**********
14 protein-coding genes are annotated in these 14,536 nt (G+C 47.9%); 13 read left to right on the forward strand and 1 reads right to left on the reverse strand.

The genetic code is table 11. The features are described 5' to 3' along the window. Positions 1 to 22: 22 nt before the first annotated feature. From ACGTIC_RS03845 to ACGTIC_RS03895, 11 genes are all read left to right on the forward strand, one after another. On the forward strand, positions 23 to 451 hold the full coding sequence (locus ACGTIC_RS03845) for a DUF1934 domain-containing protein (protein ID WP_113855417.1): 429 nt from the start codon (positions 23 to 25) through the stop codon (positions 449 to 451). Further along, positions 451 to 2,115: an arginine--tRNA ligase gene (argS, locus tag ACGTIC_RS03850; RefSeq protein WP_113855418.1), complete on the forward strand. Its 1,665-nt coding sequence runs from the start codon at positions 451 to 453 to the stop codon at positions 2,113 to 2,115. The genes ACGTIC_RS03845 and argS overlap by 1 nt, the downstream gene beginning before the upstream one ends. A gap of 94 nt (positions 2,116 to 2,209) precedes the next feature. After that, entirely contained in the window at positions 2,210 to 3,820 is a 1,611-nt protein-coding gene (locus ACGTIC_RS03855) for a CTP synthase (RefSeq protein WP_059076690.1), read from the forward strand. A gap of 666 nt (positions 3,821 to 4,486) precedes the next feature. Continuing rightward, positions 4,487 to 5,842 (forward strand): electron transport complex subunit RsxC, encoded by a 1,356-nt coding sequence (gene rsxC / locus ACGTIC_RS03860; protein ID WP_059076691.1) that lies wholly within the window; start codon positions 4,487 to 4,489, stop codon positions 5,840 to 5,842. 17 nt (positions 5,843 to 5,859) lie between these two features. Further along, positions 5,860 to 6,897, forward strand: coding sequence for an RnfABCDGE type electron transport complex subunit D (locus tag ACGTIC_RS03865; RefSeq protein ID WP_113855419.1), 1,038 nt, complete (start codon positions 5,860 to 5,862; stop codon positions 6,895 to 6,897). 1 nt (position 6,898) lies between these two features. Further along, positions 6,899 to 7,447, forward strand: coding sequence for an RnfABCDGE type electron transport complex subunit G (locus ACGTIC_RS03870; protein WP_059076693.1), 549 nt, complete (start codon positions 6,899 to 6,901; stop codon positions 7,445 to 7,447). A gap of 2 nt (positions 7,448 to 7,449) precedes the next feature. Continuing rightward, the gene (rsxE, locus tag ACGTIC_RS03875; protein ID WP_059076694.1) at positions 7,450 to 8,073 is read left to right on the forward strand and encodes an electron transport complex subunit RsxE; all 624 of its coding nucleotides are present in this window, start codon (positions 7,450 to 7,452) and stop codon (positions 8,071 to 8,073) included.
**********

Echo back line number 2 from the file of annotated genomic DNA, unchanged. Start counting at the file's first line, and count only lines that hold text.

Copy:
The genetic code is table 11. The features are described 5' to 3' along the window. Positions 1 to 22: 22 nt before the first annotated feature. From ACGTIC_RS03845 to ACGTIC_RS03895, 11 genes are all read left to right on the forward strand, one after another. On the forward strand, positions 23 to 451 hold the full coding sequence (locus ACGTIC_RS03845) for a DUF1934 domain-containing protein (protein ID WP_113855417.1): 429 nt from the start codon (positions 23 to 25) through the stop codon (positions 449 to 451). Further along, positions 451 to 2,115: an arginine--tRNA ligase gene (argS, locus tag ACGTIC_RS03850; RefSeq protein WP_113855418.1), complete on the forward strand. Its 1,665-nt coding sequence runs from the start codon at positions 451 to 453 to the stop codon at positions 2,113 to 2,115. The genes ACGTIC_RS03845 and argS overlap by 1 nt, the downstream gene beginning before the upstream one ends. A gap of 94 nt (positions 2,116 to 2,209) precedes the next feature. After that, entirely contained in the window at positions 2,210 to 3,820 is a 1,611-nt protein-coding gene (locus ACGTIC_RS03855) for a CTP synthase (RefSeq protein WP_059076690.1), read from the forward strand. A gap of 666 nt (positions 3,821 to 4,486) precedes the next feature. Continuing rightward, positions 4,487 to 5,842 (forward strand): electron transport complex subunit RsxC, encoded by a 1,356-nt coding sequence (gene rsxC / locus ACGTIC_RS03860; protein ID WP_059076691.1) that lies wholly within the window; start codon positions 4,487 to 4,489, stop codon positions 5,840 to 5,842. 17 nt (positions 5,843 to 5,859) lie between these two features. Further along, positions 5,860 to 6,897, forward strand: coding sequence for an RnfABCDGE type electron transport complex subunit D (locus tag ACGTIC_RS03865; RefSeq protein ID WP_113855419.1), 1,038 nt, complete (start codon positions 5,860 to 5,862; stop codon positions 6,895 to 6,897). 1 nt (position 6,898) lies between these two features. Further along, positions 6,899 to 7,447, forward strand: coding sequence for an RnfABCDGE type electron transport complex subunit G (locus ACGTIC_RS03870; protein WP_059076693.1), 549 nt, complete (start codon positions 6,899 to 6,901; stop codon positions 7,445 to 7,447). A gap of 2 nt (positions 7,448 to 7,449) precedes the next feature. Continuing rightward, the gene (rsxE, locus tag ACGTIC_RS03875; protein ID WP_059076694.1) at positions 7,450 to 8,073 is read left to right on the forward strand and encodes an electron transport complex subunit RsxE; all 624 of its coding nucleotides are present in this window, start codon (positions 7,450 to 7,452) and stop codon (positions 8,071 to 8,073) included.